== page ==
The significance of Ian Hargreaves' dismissal from the editorship of the Independentby John Lloyd / March 20, 1996 / Leave a comment
There is a familiar litany recited by British intellectuals about the newspapers they feel able to choose between. It usually begins with a lament on The Times; regards the Guardian as “now rather silly”; sees the Telegraph as the preserve of a d?mod? intellectual enclave; and believes that the Independent has “gone off a bit.” The Financial Times is usually the hero of this assessment for its seriousness, its coverage of foreign affairs, its neglect of the cursed topics of sex, monarchy and sport-but it is “a bit specialised” or “hard to read” or “too expensive” (and is rarely read by the litanist anyway).
The answer to this state of affairs has for some time been proposed: a “secular FT”; a paper shorn of the tabular and other market information which is a large part of FT content and, for many, its raison de lire. The most high-falutin’ version of this strategy would be a paper covering domestic and international news with thoughtful objectivity, complemented by a range of analysis and informed comment.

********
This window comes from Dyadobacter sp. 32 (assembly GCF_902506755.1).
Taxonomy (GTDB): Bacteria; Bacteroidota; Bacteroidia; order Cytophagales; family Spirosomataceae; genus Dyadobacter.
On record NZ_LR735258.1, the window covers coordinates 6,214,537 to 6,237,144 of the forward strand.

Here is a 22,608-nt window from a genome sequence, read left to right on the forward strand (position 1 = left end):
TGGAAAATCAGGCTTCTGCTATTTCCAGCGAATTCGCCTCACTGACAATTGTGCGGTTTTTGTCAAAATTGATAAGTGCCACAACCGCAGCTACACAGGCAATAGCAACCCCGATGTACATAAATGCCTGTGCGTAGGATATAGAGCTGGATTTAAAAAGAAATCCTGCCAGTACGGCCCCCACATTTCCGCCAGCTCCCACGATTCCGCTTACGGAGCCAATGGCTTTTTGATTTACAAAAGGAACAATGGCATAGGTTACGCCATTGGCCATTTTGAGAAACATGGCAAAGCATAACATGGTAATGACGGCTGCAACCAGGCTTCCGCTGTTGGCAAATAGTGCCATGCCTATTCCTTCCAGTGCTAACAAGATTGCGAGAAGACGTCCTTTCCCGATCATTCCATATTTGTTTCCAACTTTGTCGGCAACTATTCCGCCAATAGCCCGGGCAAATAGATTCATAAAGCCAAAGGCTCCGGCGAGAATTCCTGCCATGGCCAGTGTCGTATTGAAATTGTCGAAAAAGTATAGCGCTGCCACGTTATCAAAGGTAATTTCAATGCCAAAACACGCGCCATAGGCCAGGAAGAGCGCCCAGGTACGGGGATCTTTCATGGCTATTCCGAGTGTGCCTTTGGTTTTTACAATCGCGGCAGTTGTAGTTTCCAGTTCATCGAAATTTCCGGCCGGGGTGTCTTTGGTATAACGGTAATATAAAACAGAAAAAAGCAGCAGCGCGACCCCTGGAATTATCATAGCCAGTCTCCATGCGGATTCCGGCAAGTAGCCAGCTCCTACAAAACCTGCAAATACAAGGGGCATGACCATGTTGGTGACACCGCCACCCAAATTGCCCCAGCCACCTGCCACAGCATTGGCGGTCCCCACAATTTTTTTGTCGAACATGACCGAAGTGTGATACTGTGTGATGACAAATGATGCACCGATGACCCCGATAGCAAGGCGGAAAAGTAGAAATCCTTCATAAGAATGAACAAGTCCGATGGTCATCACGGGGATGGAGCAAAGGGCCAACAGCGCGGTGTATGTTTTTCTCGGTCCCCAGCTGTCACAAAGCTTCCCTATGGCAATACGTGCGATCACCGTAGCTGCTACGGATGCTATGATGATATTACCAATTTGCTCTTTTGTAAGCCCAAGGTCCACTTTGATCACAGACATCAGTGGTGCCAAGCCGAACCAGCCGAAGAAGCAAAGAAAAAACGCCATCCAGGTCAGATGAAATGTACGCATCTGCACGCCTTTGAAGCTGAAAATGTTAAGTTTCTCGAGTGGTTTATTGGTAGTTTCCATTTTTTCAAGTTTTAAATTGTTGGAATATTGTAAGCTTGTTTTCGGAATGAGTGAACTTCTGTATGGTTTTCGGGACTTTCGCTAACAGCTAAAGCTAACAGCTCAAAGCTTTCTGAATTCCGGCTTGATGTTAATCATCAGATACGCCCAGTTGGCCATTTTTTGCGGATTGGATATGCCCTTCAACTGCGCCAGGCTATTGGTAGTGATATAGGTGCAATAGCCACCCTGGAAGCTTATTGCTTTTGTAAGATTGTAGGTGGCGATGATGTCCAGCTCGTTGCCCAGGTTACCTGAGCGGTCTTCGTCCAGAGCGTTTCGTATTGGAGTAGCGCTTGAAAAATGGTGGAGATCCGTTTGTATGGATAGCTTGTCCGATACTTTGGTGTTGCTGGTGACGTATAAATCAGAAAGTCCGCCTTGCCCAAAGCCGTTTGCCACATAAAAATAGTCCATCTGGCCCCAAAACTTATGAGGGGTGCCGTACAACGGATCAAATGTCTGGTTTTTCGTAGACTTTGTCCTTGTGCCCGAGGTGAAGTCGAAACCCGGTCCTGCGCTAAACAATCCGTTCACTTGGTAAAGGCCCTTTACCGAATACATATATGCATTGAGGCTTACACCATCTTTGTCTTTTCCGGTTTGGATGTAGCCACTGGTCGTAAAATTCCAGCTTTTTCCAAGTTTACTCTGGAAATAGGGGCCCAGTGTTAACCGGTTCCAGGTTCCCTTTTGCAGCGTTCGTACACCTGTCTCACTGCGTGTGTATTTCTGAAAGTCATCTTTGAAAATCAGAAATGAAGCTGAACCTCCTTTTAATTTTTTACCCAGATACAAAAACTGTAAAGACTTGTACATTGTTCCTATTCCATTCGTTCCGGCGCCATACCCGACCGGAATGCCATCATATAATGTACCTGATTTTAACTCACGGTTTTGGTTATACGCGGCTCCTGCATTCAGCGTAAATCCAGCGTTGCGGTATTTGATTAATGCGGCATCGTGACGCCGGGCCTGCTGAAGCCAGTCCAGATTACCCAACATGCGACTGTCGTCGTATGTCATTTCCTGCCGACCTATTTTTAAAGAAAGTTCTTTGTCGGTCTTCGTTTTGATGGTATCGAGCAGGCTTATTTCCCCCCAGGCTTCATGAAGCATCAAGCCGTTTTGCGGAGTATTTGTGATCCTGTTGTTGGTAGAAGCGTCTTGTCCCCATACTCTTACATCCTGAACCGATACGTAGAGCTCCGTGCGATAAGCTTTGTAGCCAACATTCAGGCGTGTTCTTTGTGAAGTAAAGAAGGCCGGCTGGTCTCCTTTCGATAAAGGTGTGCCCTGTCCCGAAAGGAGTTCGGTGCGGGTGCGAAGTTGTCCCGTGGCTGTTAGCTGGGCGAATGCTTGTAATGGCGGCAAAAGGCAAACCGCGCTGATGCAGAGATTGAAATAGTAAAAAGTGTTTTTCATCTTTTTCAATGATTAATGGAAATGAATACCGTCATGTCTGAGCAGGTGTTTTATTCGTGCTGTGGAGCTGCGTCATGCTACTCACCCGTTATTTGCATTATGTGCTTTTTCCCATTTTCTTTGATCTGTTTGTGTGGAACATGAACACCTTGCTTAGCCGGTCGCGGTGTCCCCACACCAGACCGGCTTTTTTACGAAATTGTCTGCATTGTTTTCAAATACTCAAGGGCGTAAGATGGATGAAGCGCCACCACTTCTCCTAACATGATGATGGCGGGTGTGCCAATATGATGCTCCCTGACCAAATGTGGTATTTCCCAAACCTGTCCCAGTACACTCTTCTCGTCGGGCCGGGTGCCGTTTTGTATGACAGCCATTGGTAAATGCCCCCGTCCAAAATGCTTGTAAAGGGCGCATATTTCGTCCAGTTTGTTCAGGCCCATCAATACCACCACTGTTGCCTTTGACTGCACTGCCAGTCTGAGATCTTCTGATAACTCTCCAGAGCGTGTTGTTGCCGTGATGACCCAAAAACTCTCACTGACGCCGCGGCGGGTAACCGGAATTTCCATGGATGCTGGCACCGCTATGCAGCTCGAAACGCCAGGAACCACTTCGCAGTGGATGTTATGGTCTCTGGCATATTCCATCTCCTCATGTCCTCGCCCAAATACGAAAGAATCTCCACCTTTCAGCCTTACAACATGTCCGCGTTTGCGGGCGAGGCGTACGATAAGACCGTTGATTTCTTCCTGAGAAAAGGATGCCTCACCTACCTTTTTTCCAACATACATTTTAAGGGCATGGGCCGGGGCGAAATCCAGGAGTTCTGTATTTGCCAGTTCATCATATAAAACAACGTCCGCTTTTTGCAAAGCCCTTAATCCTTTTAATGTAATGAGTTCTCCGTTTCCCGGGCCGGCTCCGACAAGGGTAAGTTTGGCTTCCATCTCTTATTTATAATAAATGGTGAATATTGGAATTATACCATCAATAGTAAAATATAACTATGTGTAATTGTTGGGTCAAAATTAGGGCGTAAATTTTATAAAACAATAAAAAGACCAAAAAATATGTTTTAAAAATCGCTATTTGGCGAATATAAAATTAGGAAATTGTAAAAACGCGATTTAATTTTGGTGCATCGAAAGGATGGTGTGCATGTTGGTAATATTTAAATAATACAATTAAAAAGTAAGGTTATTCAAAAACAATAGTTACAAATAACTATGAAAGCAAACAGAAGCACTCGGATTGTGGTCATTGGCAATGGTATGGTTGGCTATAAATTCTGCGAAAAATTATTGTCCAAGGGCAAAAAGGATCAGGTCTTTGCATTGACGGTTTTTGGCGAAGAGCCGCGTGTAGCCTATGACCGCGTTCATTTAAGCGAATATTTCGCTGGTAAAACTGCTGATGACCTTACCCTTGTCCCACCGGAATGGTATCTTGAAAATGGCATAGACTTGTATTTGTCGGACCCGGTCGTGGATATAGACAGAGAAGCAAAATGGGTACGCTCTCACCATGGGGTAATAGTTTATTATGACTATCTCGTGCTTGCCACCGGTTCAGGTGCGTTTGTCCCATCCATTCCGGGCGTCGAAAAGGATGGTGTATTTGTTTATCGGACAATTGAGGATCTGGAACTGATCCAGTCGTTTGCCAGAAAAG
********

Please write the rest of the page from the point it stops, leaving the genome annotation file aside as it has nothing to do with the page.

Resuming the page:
There are models. Le Monde is usually mentioned in this context, and rightly: the paper has improved over the past two years, thanks to a greater separation of news from comment. The Frankfurter Allgemeine Zeitung is said by German speakers to provide weighty analysis; the Russian dailies Kommersant and Nezavisimaya Gazeta are replete with comment; the New York Times remains the paper preferred by the elites of wealth and intellect.
These papers differ substantially. Those which most frankly address an intellectual demand (or presumed demand) are the poorest and most unstable. Those which are stable have married the intellectuals to business or, in the case of the New York Times, have a monopoly of a market segment. The FT, canniest of them all, retains severity and rationality but regularly slips a glossy “How to spend it” magazine supplement into its weekend edition.
Fact is expensive, but so now is comment-if it is not waffle. Their combined effect can be tremendously refreshing, but that effect is achieved by spending a lot of money-commentators and reporters have to be maintained in close proximity to their subjects, and kept out of the hands of the competition.
We have recently seen one attempt to produce a “secular FT.” The manner of its coming and going teaches a lesson on the contemporary press. Ian Hargreaves was offered the editorship of the…